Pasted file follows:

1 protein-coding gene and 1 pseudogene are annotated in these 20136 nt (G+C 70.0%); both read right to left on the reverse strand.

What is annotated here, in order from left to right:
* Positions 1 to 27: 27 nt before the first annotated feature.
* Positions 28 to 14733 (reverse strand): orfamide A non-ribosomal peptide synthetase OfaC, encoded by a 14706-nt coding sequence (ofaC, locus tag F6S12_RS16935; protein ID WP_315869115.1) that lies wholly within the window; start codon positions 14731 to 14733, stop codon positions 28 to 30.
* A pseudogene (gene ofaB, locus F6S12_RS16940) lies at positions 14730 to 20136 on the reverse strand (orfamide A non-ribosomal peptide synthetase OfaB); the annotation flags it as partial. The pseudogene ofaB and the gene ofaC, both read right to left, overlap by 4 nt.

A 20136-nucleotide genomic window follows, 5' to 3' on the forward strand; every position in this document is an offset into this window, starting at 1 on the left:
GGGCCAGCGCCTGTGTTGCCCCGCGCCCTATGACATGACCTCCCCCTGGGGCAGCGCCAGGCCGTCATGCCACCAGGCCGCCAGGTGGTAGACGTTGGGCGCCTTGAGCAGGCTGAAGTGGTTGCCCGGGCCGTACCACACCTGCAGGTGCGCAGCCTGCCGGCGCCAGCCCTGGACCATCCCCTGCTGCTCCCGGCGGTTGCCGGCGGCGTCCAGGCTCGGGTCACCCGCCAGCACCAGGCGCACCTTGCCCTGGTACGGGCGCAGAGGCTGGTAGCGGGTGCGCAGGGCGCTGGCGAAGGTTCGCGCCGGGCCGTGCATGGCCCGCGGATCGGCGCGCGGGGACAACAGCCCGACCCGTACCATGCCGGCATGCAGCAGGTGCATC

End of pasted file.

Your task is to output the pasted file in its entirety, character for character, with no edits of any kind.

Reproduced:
1 protein-coding gene and 1 pseudogene are annotated in these 20136 nt (G+C 70.0%); both read right to left on the reverse strand.

What is annotated here, in order from left to right:
* Positions 1 to 27: 27 nt before the first annotated feature.
* Positions 28 to 14733 (reverse strand): orfamide A non-ribosomal peptide synthetase OfaC, encoded by a 14706-nt coding sequence (ofaC, locus tag F6S12_RS16935; protein ID WP_315869115.1) that lies wholly within the window; start codon positions 14731 to 14733, stop codon positions 28 to 30.
* A pseudogene (gene ofaB, locus F6S12_RS16940) lies at positions 14730 to 20136 on the reverse strand (orfamide A non-ribosomal peptide synthetase OfaB); the annotation flags it as partial. The pseudogene ofaB and the gene ofaC, both read right to left, overlap by 4 nt.

A 20136-nucleotide genomic window follows, 5' to 3' on the forward strand; every position in this document is an offset into this window, starting at 1 on the left:
GGGCCAGCGCCTGTGTTGCCCCGCGCCCTATGACATGACCTCCCCCTGGGGCAGCGCCAGGCCGTCATGCCACCAGGCCGCCAGGTGGTAGACGTTGGGCGCCTTGAGCAGGCTGAAGTGGTTGCCCGGGCCGTACCACACCTGCAGGTGCGCAGCCTGCCGGCGCCAGCCCTGGACCATCCCCTGCTGCTCCCGGCGGTTGCCGGCGGCGTCCAGGCTCGGGTCACCCGCCAGCACCAGGCGCACCTTGCCCTGGTACGGGCGCAGAGGCTGGTAGCGGGTGCGCAGGGCGCTGGCGAAGGTTCGCGCCGGGCCGTGCATGGCCCGCGGATCGGCGCGCGGGGACAACAGCCCGACCCGTACCATGCCGGCATGCAGCAGGTGCATC